Recycling Discrimination

ENVIRONMENT

What do you recycle, and what do you trash? Researchers say that “[a]fter we finish using a product, we somehow evaluate, ‘does the product still look like it could be useful?'” Tons of recyclable material—scraps of paper, dented cans, broken bottles—end up in the landfill every year. (Testing this would be a great, do-able science fair project!) (NPR)

Use our materials to understand how the choices we make impact our world.

Recent marketing research shows that people are far more likely to throw away scraps of paper and smashed cans, while recycling whole, undented materials. Photograph by Ildar Sagdejev, courtesy Wikimedia

Recent marketing research shows that people are far more likely to throw away scraps of paper and smashed cans, while recycling whole, undented materials.
Photograph by Ildar Sagdejev, courtesy Wikimedia

Discussion Ideas

  • Review the findings about how people recycle, and then read our activity “Perils of Plastic.” Follow steps 2-4 of the activity—collect recyclable trash for a week. Evaluate the recyclable material at the end of the week.
    • Are people recycling torn paper?
    • Are people recycling dented cans, broken bottles, or smashed plastics?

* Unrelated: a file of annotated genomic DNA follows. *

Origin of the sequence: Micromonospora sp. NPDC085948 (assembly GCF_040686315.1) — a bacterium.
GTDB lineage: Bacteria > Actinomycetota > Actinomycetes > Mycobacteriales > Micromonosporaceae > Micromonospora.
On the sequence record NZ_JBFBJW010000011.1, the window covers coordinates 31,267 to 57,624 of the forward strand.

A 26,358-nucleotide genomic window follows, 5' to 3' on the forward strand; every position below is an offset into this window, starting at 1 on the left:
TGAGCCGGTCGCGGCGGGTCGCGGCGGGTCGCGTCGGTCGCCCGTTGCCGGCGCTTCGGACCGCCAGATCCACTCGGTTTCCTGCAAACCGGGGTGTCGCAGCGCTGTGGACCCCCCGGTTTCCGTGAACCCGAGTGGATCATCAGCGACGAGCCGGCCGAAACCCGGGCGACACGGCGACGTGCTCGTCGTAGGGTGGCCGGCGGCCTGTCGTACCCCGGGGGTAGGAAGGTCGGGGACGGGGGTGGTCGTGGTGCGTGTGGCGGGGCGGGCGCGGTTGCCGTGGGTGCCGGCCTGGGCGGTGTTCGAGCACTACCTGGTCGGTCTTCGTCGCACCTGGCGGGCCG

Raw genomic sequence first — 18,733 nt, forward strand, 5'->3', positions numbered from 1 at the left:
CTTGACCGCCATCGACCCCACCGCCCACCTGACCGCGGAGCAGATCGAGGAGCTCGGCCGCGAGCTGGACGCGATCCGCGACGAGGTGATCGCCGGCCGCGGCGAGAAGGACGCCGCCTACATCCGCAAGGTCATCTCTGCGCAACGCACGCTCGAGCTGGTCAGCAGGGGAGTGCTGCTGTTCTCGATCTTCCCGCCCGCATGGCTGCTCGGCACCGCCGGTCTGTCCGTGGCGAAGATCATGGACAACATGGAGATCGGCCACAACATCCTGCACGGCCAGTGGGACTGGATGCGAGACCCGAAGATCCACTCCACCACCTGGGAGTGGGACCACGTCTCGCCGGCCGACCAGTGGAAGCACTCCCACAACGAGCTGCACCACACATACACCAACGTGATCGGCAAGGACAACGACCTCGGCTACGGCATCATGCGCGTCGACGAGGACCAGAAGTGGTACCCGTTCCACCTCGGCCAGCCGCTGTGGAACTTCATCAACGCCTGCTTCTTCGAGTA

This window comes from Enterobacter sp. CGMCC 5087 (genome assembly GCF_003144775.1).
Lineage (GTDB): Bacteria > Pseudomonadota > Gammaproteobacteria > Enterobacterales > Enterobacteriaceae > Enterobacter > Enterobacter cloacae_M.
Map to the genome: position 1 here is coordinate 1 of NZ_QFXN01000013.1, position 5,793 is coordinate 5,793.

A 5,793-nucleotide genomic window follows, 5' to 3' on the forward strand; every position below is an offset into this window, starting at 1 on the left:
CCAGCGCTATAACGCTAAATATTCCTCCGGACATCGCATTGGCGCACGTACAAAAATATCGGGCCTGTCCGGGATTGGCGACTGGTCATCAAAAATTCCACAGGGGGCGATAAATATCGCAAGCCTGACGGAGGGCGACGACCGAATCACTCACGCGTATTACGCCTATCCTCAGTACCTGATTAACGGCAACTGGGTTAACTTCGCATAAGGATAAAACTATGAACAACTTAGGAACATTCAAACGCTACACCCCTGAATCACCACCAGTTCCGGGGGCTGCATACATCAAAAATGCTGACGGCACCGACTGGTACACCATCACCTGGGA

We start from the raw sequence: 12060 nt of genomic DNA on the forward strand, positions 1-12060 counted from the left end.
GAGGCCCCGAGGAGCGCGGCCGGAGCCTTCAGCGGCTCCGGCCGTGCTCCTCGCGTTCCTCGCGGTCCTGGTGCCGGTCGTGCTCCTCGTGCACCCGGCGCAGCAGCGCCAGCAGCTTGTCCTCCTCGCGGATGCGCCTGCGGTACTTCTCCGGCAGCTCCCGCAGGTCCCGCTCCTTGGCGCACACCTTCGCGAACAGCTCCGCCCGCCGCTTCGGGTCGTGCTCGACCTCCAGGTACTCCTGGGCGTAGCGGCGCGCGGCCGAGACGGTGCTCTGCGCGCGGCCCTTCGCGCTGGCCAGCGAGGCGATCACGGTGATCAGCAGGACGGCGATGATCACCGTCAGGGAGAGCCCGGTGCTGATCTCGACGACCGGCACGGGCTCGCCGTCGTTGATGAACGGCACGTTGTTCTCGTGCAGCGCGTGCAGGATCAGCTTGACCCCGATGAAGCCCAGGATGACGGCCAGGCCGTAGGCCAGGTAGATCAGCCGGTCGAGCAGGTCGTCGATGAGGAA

• Conduct the same “Perils of Plastic” exercise with a class or other group that has not read or listened to the NPR article. Evaluate the trash collected by this group, and compare it to the first. Is their recyclable material in different shape?
    • The researcher profiled in the NPR article thinks that “the first step in changing these habits is to be aware of our bias about usefulness.” Do you agree?

2 responses to “Recycling Discrimination

  1. When recycling any waste materials, we should know that the every waste material collected needs to be recycled, whether be it be whole electronic waste or be it bits of paper or plastic wrappers, discriminating will never help to the cause of waste recycling process.

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